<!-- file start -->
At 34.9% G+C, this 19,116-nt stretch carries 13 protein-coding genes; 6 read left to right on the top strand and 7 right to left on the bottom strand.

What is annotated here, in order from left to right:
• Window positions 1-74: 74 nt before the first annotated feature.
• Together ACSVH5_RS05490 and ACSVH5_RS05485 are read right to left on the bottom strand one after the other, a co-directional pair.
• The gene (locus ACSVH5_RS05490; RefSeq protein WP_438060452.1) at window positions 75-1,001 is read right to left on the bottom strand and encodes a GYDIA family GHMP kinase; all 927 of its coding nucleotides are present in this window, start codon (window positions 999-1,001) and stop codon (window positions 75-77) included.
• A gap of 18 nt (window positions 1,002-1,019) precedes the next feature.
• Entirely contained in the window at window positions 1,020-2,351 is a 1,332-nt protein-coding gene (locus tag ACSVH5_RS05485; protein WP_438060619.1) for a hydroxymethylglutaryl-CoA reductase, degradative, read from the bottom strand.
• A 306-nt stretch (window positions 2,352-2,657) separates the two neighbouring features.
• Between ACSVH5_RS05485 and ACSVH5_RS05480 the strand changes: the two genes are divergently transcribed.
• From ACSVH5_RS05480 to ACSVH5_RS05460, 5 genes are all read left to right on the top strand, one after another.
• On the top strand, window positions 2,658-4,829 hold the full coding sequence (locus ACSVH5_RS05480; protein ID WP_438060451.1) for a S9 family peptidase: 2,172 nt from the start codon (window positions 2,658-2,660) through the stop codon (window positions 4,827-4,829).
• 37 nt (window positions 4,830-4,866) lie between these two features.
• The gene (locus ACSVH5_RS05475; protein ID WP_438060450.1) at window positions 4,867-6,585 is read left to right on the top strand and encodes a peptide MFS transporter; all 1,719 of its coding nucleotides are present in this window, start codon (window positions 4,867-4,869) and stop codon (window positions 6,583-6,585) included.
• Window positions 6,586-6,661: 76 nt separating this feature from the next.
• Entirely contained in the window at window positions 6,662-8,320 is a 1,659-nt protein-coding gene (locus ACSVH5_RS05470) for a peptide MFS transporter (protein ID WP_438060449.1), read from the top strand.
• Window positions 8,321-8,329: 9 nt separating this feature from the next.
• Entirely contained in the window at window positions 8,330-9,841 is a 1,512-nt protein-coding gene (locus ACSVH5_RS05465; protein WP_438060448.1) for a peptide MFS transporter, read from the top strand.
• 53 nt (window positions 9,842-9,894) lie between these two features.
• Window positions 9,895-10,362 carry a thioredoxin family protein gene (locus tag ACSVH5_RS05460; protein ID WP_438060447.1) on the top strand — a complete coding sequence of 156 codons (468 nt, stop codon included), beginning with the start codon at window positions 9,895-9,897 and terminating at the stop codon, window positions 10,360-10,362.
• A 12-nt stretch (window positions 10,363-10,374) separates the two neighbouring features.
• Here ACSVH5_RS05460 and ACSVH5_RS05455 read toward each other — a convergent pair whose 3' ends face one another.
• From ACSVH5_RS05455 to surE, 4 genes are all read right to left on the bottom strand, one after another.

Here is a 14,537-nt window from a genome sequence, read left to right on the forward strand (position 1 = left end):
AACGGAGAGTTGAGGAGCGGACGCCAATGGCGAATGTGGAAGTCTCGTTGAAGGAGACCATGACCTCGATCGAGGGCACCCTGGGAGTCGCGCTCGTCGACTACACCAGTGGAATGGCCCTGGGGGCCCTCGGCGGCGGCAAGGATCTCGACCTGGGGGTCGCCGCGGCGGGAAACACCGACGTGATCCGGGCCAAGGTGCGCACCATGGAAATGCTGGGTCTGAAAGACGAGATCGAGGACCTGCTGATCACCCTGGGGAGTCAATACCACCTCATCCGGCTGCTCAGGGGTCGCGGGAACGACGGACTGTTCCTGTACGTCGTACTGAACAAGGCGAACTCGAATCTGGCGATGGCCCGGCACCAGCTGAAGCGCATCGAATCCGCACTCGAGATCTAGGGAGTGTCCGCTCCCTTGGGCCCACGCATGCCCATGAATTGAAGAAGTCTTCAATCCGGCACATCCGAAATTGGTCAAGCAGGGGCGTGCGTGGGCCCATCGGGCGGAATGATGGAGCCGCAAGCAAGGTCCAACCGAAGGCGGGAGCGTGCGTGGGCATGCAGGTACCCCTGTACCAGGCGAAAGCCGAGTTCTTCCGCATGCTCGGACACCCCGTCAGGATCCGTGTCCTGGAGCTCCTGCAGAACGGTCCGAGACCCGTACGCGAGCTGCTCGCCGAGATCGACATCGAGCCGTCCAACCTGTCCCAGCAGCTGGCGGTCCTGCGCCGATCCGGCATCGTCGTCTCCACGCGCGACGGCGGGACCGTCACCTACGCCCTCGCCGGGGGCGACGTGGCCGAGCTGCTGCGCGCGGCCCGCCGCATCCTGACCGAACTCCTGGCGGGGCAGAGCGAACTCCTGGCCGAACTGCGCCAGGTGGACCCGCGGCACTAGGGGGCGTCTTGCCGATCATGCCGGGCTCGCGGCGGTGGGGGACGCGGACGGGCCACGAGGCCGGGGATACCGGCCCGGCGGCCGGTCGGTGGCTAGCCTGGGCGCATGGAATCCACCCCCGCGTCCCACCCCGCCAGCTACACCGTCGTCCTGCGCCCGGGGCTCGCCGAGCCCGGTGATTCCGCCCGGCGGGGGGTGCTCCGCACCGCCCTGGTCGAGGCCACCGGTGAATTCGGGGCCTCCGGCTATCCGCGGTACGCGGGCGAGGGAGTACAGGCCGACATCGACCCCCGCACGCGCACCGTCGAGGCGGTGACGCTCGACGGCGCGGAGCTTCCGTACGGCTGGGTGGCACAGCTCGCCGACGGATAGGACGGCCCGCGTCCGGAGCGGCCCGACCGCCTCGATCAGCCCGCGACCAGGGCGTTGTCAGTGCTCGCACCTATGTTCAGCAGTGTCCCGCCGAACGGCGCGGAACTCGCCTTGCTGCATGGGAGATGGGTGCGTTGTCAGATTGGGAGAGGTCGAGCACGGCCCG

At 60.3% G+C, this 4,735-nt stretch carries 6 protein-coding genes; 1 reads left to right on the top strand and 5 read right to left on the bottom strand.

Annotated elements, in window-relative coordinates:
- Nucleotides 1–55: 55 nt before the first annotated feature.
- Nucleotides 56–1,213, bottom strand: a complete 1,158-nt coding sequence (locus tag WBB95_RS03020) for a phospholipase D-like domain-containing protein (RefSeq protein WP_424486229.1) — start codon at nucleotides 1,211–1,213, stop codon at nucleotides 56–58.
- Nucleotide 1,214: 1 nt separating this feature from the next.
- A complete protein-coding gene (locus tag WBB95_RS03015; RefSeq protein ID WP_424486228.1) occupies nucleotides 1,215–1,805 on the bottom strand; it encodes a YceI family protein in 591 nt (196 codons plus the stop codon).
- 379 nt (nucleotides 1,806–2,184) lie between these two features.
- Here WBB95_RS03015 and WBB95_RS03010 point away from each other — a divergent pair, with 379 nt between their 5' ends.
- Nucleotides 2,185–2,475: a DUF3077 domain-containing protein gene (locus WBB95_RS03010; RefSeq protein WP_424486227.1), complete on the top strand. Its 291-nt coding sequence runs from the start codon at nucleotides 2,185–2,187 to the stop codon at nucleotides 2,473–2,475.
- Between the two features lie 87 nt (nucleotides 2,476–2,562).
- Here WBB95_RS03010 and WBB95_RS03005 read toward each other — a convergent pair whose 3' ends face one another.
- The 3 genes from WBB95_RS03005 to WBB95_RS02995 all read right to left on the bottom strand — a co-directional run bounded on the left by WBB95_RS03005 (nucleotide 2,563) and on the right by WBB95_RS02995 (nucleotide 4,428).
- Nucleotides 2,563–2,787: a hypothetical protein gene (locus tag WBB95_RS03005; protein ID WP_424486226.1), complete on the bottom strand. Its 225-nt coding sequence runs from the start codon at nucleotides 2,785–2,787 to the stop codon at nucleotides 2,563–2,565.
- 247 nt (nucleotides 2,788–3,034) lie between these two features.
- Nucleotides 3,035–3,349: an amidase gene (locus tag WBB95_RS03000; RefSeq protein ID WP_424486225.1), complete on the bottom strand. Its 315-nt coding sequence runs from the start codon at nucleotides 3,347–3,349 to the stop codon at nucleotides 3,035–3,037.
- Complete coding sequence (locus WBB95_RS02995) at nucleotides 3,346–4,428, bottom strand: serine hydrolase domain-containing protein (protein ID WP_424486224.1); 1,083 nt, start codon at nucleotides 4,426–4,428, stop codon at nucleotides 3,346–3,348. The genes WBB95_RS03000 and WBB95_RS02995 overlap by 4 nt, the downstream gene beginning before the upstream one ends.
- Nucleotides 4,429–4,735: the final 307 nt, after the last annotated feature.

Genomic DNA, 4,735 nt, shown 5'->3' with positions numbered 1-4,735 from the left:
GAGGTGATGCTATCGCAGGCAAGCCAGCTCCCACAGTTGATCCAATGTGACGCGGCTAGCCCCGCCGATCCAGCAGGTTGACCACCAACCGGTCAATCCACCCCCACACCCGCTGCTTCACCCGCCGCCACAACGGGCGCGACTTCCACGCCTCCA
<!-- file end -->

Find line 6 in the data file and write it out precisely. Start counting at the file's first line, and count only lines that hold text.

• A gap of 18 nt (window positions 1,002-1,019) precedes the next feature.